The general ecology and coral reef literature needs to be cited more extensively and judiciously. For example:

Line 67 - the notion that coral cover of 10% (? see above) is some kind of a threshold is a very important issue and begs expansion and support.

Line 76 -- this seems like a very basic ecological observation for coral reefs that has been known for decades

Line 90 -- "undesirable community composition" is an obtuse and loaded statement that needs justification and expansion

Line 447 -- dynamics of what? This seems like a rather bland statement that states the obvious. "Where reefs do different things in different places, then you cannot generalize".

Line 465 -- this is a key finding but the value is greatly weakened by the obtuse nature of the "0.1" recommendation, the meaning of "coral", and the lack of clarity associated with "dynamics" (dynamics of what - does this refer to the speed and extent with which the community changes over time?) and "other things being equal" (what other things?).

Line 473 -- it would be helpful to address the ecological limitations of this restriction of the analysis.

Line 477 -- this is another key statement that is obtuse. It seems to imply that concentrating human activity in a specific locations is, indeed, some kind of strategy. Critically, "variability" obscures the meaning of "dynamics" (line 465 - see above). Low spatial variability in coral cover (which could include lots of sites with 0% cover) is not the same as low variability in community dynamics.

Experimental design

90% of this is a mathematical ecology paper and should be reviewed as such. I do not have the skill to evaluate this part of the paper, although it is a shame that the material is written with little attention to whether a general ecology reader or coral reef biologist can appreciate what has been done, and what implications arise from the findings.

It seems that coral ecology is heading down two roads -- one that argues for less and less resolution (pooling data to "corals" and functional groups), and one that argues for more and more resolution (splitting corals to sibling species, etc.). This paper considers "coral" which needs clarification and justification, particularly in the context of identifying refugia.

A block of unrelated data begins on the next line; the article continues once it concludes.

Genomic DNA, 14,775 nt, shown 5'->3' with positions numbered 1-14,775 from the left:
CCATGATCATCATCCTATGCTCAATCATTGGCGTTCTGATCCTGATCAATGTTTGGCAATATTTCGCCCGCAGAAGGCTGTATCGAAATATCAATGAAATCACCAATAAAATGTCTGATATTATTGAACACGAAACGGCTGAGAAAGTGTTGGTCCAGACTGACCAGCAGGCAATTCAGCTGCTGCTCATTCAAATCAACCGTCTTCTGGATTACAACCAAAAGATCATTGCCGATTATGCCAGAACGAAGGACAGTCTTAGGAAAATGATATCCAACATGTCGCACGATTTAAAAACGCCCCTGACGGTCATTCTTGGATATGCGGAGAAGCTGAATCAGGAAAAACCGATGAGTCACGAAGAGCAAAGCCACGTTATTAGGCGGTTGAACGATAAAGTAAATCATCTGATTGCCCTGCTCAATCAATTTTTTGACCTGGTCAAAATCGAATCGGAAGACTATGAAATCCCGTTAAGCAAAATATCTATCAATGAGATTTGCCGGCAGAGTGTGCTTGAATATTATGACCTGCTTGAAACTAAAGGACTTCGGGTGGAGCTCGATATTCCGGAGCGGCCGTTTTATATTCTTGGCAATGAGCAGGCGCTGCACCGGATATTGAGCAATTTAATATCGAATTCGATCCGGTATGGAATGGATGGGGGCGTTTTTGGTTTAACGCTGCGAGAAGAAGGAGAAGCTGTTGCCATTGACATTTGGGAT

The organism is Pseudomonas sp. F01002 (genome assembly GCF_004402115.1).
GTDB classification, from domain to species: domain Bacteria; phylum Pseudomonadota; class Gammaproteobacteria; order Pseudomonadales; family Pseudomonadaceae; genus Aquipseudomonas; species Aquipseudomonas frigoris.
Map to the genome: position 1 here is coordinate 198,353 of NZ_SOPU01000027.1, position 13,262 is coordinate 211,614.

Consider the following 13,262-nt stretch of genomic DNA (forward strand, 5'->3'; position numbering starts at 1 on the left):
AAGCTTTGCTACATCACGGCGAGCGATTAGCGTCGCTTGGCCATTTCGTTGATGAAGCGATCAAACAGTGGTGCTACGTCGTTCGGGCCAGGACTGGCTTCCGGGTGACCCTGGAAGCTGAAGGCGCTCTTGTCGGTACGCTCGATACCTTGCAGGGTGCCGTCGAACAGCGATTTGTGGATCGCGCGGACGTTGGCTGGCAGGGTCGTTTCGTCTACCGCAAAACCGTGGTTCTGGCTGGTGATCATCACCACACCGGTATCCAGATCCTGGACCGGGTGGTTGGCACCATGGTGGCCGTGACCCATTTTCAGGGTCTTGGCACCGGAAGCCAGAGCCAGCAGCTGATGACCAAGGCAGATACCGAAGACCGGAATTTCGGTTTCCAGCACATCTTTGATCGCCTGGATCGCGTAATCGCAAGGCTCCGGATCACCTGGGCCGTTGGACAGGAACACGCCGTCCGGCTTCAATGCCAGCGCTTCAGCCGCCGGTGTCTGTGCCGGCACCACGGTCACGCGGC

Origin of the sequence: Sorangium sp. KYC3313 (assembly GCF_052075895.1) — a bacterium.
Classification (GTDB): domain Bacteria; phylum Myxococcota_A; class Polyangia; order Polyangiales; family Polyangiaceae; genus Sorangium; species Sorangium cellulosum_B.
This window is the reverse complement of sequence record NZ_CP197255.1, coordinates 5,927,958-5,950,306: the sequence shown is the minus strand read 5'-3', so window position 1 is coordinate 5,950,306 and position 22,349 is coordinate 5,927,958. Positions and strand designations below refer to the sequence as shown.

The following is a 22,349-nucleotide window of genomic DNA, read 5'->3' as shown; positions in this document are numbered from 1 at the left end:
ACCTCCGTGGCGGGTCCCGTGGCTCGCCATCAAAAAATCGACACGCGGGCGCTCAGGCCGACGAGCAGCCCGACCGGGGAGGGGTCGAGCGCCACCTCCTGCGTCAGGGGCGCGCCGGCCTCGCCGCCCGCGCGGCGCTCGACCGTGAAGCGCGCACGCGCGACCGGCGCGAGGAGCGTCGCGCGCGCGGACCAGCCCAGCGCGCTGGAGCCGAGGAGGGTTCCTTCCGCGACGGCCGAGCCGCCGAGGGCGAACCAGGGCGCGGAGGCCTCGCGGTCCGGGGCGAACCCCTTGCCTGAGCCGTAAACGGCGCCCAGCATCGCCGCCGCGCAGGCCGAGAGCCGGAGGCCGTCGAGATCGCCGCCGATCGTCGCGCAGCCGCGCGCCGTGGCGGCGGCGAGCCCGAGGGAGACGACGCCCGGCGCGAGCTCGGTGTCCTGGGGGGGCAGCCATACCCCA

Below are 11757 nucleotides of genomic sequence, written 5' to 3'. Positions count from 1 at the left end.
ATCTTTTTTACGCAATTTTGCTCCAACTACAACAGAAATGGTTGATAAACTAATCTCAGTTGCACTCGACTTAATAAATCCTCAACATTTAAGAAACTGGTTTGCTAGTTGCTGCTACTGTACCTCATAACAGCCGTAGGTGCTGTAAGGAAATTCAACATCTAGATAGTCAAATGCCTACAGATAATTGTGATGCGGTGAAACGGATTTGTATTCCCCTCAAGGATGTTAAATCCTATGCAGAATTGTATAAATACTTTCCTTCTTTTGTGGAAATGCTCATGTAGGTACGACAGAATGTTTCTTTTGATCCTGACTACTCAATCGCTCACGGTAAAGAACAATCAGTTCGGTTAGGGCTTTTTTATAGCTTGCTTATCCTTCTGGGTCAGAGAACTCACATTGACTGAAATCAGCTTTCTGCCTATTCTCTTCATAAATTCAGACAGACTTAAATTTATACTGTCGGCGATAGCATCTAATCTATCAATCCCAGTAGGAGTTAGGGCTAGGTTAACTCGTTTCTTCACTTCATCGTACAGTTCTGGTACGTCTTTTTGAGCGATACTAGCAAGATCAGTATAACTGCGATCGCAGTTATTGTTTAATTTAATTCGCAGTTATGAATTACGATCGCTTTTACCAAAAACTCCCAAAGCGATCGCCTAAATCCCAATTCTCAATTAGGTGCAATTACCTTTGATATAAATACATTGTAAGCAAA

Line 119 -- if they are not "randomly chosen sites" they are not randomly chosen sites. These should really be referred to as what are -- a subset of study sites that were selected for other reasons.

Line 131-- this would benefit from taxonomic details

Validity of the findings

This needs to be reviewed by an expert with strong skills in mathematical aspects of ecology. I do not have the skills to evaluate this aspect of the work. However, the lack of general language obscures the implications of this work for most coral ecologists and conservation managers.

·

Basic reporting

There are sections described later that could be clarified.

Experimental design

One concern elaborated on below

Validity of the findings

no comment

Comments for the author

This is an interesting manuscript that uses MARS models on a pretty extensive dataset of reef condition from Kenya. The key question of interest is whether the primary variance of reef state varies among reef locations or over time. The authors' assert - quite reasonably - that if much of the variance is spatial then it should be possible to identify areas that are likely to be persistently better or worse than others over time. Such patterns lend themselves to conservation decision-making. This question does not require mechanistic understanding and there is little attempt to give one.